Saturday, December 09, 2006

Beef - cheap cuts

For me a good stew is the ultimate food during the winter. And to prepare one, you can settle for the cheaper cuts of beef. The cheaper cuts have more fat, and have to be boiled for a long time. After 3-4 hours, however, the once tough meat is tender and moist. Saturday I am expecting a friend for dinner, and I have decided to prepare a classic meal for the cold season.

In France they use red wine in their preparation of their famous Boeuf Bourgognion, and in Belgium they make their stews adding strong dark beer. Stout like Guinness or Caffreys are also great to use. I use ordinary lager. In these stews it is vital to use enough sugar to balance up the saltness and the bitterness from the beverages added.

Beef stew with beer

To prepare this you need the following ingredients

2 fluid oz / 50 cl olive oil
2 lbs / 900 grs of cheap beef cuts, diced roughly
2 small onions, sliced
2 small tomatoes, diced
One stalk of celery, sliced
1-2 tbsp flour
6 oz / 150 grs of mushrooms, sliced
1 pt / 500 cl of lager
1 pt / 500 cl of water
2 stock cubes
3-4 teaspoons of sugar
Dried herbs (thyme, parsley, bay leaf, etc.)
6 fluid oz / 150 cl single cream

Heat the oil, brown the diced meats in 4-5 portions in the hot oil. Remove meat from pot. Brown onions, celery, mushrooms and tomatoes, the stir in flour properly to avoid lumps. Then add meat. Add the lager, water, sugar and stock cubes, and leave to boil for two hours.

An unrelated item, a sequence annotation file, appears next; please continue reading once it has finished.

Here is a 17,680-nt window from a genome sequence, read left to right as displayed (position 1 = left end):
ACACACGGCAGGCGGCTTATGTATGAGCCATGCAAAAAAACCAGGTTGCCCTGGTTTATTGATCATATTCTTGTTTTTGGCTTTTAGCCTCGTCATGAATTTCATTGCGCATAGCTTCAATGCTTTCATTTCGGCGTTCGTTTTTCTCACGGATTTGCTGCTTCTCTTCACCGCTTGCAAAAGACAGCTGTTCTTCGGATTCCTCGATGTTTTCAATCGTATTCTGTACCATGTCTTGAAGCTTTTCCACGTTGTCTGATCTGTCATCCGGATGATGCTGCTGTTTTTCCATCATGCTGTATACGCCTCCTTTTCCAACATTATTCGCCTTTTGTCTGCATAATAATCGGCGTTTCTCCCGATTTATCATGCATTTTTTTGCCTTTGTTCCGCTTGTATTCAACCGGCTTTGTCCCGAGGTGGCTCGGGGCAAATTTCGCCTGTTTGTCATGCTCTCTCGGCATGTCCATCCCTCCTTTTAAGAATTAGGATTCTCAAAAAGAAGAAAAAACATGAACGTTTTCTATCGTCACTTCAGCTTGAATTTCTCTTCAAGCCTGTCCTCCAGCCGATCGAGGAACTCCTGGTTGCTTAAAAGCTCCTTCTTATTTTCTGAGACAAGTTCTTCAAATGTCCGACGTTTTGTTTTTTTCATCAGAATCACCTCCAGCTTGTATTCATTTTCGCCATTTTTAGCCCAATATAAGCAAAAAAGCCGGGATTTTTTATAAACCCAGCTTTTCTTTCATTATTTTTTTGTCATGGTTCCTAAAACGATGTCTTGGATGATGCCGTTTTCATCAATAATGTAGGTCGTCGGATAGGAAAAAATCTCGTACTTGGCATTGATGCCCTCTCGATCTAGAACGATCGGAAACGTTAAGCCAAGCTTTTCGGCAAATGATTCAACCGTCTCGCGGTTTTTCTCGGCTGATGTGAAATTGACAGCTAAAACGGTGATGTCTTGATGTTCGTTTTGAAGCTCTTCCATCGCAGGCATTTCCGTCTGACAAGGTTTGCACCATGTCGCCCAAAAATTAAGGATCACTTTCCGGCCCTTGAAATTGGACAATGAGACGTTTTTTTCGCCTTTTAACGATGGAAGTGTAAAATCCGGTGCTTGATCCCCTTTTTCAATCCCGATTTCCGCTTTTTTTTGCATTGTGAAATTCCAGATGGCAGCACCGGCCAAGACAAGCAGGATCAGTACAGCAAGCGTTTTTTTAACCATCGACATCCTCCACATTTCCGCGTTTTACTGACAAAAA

Remove meat from pot. Place vegetables and remaining stock in blender and blend until smooth. Then pour the sauce back into pot, Add cream, and boil for another hour. Serve with rice or mashed potatoes.

Food Markets in Marseille - baking bread for 200 years

Close to Saint Victor I found this bakers shop. Four des Navettes has provided bread and pastry to the citizens of Marseille since the era of the French revolution and claims to be the oldest "boulangerie" in Marseille. I do not think it has much competion.

Food markets in Marseille - fish and shellfish

Marseille is of course a great place to buy fish and shellfish. The most famous place is the fish market at the Quai de Belges by the Old Harbour, where local fishermen sell their catch every morning. Here you find fish, shellfish, and squid of every variety fresh from the sea. Walk down and have a look. This fish market was situated in a sidestreet to rue Canébière and sold oysters, prawns, lobsters, and fish. The prices were high though, but freshness is definetely worth paying for.

Food markets in Marseille - Rue Longue des Capucins

Rune Longue des Capucins is a great street for foodmarkets. Here you can buy sweets, fresh meat and pultry, vegetables and already prepared meals. It has definetely a North African atmosphere. If you want to visit this street be aware of the presence of petty criminals though. Two young men tried to steal my wallet as I walked around, but I had placed it my backpack. So promise me - do be careful.

Friday, December 08, 2006

News flash: November 30th to December 6th

Don't be a fart - on a plane!

The latest security scare in American aviation took place on an American Airlines flight bound for Texas. The plan took an emergency landing in Nashville, Tenn., as the passengers resported a strange smell on board. The cause of all this was a women that, due to the smell from a fart, had lighted a match to mask the smell of the gas.